Output is proud to present our latest Line for Arcade: Brain Waves. These new Kits are full of neck-snapping drums, crackling loops, and woozy, futuristic synths to use in your own songs. Inspired by the revolutionary LA beat scene, Brain Waves is all about creativity through experimentation; using different digital FX to evoke nostalgia, jazz-influenced chord palettes, field recordings, the hypnotic sound of pumping sidechain compression.
The influence of the LA beat scene — fostered by entities like Flying Lotus, the late Ras G, and the iconic Low End Theory club night from the mid-2000s through the 2010s — can be felt globally across genres today, from the upper echelons of pop to the fringes of experimental music.
This fusion of hip-hop, jazz, and electronica helped cultivate a new generation of world-class artists. It’s easy to forget now, but Low End Theory played host to Odd Future’s first-ever show in 2010. (The group would reunite for LET’s final night in 2018.)
To celebrate this pioneering sound, we gathered a handful of our favorite tracks by various artists throughout the history of the LA beat scene to date. Want to make your own LA beat scene track? Output has you covered: Each song below is paired with a Brain Waves Kit that has similar sounds. Let’s dive into this genre’s unique production traits!
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Flying Lotus: “Do the Astral Plane”
A decade-plus after its release, “Do the Astral Plane” — from 2010’s Cosmogramma — remains one of the funkiest tracks Flying Lotus has ever released. Much of this is thanks to the snappy drums and a digitally crushed bassline that keeps it moving.
The most consistent elements are the kick, snare, a clattering hi-hat loop, and the bass. They keep the track grounded while other parts (the vocal samples that open the song, the strings) come and go.
If you like this song, use this Brain Waves Kit: The swaying drums and fat synths in “Inferno.”
Nosaj Thing: “Lords”
The closing track from Nosaj Thing’s superb 2009 debut album Drift is “Lords.” Aside from the choppy sampled choir, the most prominent element you’ll notice is that fizzing bass synth, ricocheting up and down the octave.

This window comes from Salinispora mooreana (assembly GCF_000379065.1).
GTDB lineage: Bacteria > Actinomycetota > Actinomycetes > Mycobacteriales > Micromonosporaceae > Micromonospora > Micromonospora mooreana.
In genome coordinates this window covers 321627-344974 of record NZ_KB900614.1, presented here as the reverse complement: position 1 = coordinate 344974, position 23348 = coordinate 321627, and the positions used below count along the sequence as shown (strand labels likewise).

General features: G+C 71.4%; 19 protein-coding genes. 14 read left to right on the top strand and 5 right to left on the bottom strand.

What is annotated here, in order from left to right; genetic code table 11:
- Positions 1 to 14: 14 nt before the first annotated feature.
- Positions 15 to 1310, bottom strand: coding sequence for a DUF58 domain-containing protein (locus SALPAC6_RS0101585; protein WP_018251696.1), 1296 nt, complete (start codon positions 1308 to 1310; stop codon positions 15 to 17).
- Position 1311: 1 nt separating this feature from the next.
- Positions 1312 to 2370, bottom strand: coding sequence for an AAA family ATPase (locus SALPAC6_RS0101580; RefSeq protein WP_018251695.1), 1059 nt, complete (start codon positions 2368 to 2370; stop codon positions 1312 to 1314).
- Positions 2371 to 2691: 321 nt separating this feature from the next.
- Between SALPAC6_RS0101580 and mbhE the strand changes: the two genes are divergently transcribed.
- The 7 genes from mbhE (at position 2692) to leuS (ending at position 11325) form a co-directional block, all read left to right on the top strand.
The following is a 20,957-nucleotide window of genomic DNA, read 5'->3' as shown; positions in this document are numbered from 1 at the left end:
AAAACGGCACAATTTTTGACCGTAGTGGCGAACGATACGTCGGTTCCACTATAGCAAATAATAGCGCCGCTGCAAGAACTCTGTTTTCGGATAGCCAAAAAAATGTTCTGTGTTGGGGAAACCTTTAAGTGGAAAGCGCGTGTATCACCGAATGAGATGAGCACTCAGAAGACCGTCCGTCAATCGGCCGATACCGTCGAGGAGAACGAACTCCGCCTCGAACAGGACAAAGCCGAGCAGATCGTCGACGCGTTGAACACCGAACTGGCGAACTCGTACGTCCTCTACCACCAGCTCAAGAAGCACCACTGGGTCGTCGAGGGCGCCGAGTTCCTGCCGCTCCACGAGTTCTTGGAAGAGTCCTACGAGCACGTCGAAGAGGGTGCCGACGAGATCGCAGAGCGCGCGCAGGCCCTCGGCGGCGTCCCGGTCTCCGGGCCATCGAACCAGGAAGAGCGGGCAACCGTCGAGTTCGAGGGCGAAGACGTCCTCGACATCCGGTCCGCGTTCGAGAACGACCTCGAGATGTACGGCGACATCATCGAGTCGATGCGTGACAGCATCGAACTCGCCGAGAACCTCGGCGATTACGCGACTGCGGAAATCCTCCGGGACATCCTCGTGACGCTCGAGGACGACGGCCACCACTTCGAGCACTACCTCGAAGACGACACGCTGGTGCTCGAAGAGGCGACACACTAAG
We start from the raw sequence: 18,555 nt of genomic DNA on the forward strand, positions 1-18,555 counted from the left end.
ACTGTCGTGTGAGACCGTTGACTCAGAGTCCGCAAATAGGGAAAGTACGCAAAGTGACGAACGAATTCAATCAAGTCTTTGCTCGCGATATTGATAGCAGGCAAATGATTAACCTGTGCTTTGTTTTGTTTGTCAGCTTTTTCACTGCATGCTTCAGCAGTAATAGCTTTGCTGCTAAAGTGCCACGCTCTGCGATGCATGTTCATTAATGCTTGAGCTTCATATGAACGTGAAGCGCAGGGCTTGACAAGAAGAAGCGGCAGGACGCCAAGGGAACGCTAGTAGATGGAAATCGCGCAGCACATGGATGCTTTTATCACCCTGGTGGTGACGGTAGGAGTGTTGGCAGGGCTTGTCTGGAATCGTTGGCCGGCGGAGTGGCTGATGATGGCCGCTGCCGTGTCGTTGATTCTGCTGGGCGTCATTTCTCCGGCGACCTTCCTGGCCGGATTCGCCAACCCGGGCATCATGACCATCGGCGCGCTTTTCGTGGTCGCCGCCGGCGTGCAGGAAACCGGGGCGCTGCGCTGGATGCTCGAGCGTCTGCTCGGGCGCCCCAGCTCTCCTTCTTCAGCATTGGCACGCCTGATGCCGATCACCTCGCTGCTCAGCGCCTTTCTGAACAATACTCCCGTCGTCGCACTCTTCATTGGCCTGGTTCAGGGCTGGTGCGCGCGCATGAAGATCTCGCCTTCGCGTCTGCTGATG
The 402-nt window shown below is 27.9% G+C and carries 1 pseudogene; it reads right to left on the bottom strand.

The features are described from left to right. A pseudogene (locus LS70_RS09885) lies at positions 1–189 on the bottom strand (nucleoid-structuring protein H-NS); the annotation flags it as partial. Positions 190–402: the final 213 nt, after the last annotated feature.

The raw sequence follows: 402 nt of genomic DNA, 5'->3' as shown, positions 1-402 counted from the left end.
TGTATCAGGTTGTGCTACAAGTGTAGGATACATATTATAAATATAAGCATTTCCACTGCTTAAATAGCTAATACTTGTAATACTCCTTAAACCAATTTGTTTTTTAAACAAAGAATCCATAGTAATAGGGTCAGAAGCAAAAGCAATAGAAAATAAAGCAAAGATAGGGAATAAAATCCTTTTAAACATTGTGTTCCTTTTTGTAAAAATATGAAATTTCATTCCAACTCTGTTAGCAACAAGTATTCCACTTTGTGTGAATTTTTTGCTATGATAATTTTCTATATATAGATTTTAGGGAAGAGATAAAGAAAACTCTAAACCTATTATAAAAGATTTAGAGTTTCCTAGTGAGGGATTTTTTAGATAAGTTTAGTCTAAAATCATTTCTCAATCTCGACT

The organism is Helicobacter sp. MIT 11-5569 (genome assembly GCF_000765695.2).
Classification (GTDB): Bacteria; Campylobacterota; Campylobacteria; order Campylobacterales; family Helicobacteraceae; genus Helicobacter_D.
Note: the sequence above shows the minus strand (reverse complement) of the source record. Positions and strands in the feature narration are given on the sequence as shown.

Around the 1:30 mark, check out how the bass doesn’t immediately jump between the low and high notes. Rather, it glides between them, creating a bending effect in the low end. This can be achieved by adjusting the portamento setting on the bass synth or sampled instrument.
If you like this song, use this Brain Waves Kit: All the resonant, distorted goodness of “Soda Sub.”
Teebs: “Shoouss Lullaby”
With his penchant for organic sounds, Teebs — aka Mtendere Mandowa — continues to create bold, forward-thinking art (both visual art and music). “Shoouss Lullaby” is a showcase for how he folds various different sounds into his work, making it sound like an audio collage.
Listen closely: Lo-fi drums, a looping acoustic guitar, the jangling of bells all around. The taut noise of vinyl crackle and overcompressed audio ties it all together.
If you like this song, use this Brain Waves Kit: Glitchy percussion loops and romantic dulcimer in “Neuron Ninja.”
Mndsgn’s brand of jazz-tinged synthesizer composition is a hallmark of his signature style. “Chowdr,” from the producer’s 2013 album Feels, is an all-too-brief lo-fi hip-hop interlude that feels timeless in nature.
If you like this song, use this Brain Waves Kit: The dreamy and mysterious synth chord voicings scattered throughout “Frozen in Time.”
Oft-underrated in conversations about the LA beat scene is Samiyam, one of the first artists to release on FlyLo’s Brainfeeder label and an accomplished rap producer with credits for Earl Sweatshirt and Joey Badass, among others.
“July,” from 2010’s Man vs Machine, is all about the woozy, intense pitch modulation laid across the whole track. (Learn more about that in our list of the best lo-fi plugins.)
If you like this song, use this Brain Waves Kit: “Misplaced Organ,” a lush electric organ instrument with FX sliders for flutter, overdrive, delay, and more.